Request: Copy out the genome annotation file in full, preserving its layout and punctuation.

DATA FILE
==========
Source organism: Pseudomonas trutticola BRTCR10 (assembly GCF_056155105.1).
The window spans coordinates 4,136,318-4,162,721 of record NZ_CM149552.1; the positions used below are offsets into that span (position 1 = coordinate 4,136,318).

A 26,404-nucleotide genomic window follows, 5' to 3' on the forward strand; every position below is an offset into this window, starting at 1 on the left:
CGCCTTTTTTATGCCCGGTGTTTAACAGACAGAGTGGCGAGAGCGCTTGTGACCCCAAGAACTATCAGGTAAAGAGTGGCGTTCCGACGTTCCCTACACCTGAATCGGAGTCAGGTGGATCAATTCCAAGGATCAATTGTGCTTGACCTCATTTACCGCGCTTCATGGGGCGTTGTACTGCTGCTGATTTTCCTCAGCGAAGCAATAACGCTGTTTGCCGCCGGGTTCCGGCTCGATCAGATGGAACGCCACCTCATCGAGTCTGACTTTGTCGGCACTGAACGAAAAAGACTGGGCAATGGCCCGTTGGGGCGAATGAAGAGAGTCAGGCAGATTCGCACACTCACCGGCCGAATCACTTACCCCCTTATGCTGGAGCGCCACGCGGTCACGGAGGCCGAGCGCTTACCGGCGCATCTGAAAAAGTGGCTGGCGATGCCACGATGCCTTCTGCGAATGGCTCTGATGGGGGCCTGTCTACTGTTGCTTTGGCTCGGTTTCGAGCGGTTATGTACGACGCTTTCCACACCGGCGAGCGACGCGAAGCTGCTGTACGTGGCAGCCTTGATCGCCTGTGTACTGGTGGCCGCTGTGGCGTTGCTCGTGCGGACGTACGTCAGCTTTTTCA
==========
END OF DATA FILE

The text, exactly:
Source organism: Pseudomonas trutticola BRTCR10 (assembly GCF_056155105.1).
The window spans coordinates 4,136,318-4,162,721 of record NZ_CM149552.1; the positions used below are offsets into that span (position 1 = coordinate 4,136,318).

A 26,404-nucleotide genomic window follows, 5' to 3' on the forward strand; every position below is an offset into this window, starting at 1 on the left:
CGCCTTTTTTATGCCCGGTGTTTAACAGACAGAGTGGCGAGAGCGCTTGTGACCCCAAGAACTATCAGGTAAAGAGTGGCGTTCCGACGTTCCCTACACCTGAATCGGAGTCAGGTGGATCAATTCCAAGGATCAATTGTGCTTGACCTCATTTACCGCGCTTCATGGGGCGTTGTACTGCTGCTGATTTTCCTCAGCGAAGCAATAACGCTGTTTGCCGCCGGGTTCCGGCTCGATCAGATGGAACGCCACCTCATCGAGTCTGACTTTGTCGGCACTGAACGAAAAAGACTGGGCAATGGCCCGTTGGGGCGAATGAAGAGAGTCAGGCAGATTCGCACACTCACCGGCCGAATCACTTACCCCCTTATGCTGGAGCGCCACGCGGTCACGGAGGCCGAGCGCTTACCGGCGCATCTGAAAAAGTGGCTGGCGATGCCACGATGCCTTCTGCGAATGGCTCTGATGGGGGCCTGTCTACTGTTGCTTTGGCTCGGTTTCGAGCGGTTATGTACGACGCTTTCCACACCGGCGAGCGACGCGAAGCTGCTGTACGTGGCAGCCTTGATCGCCTGTGTACTGGTGGCCGCTGTGGCGTTGCTCGTGCGGACGTACGTCAGCTTTTTCA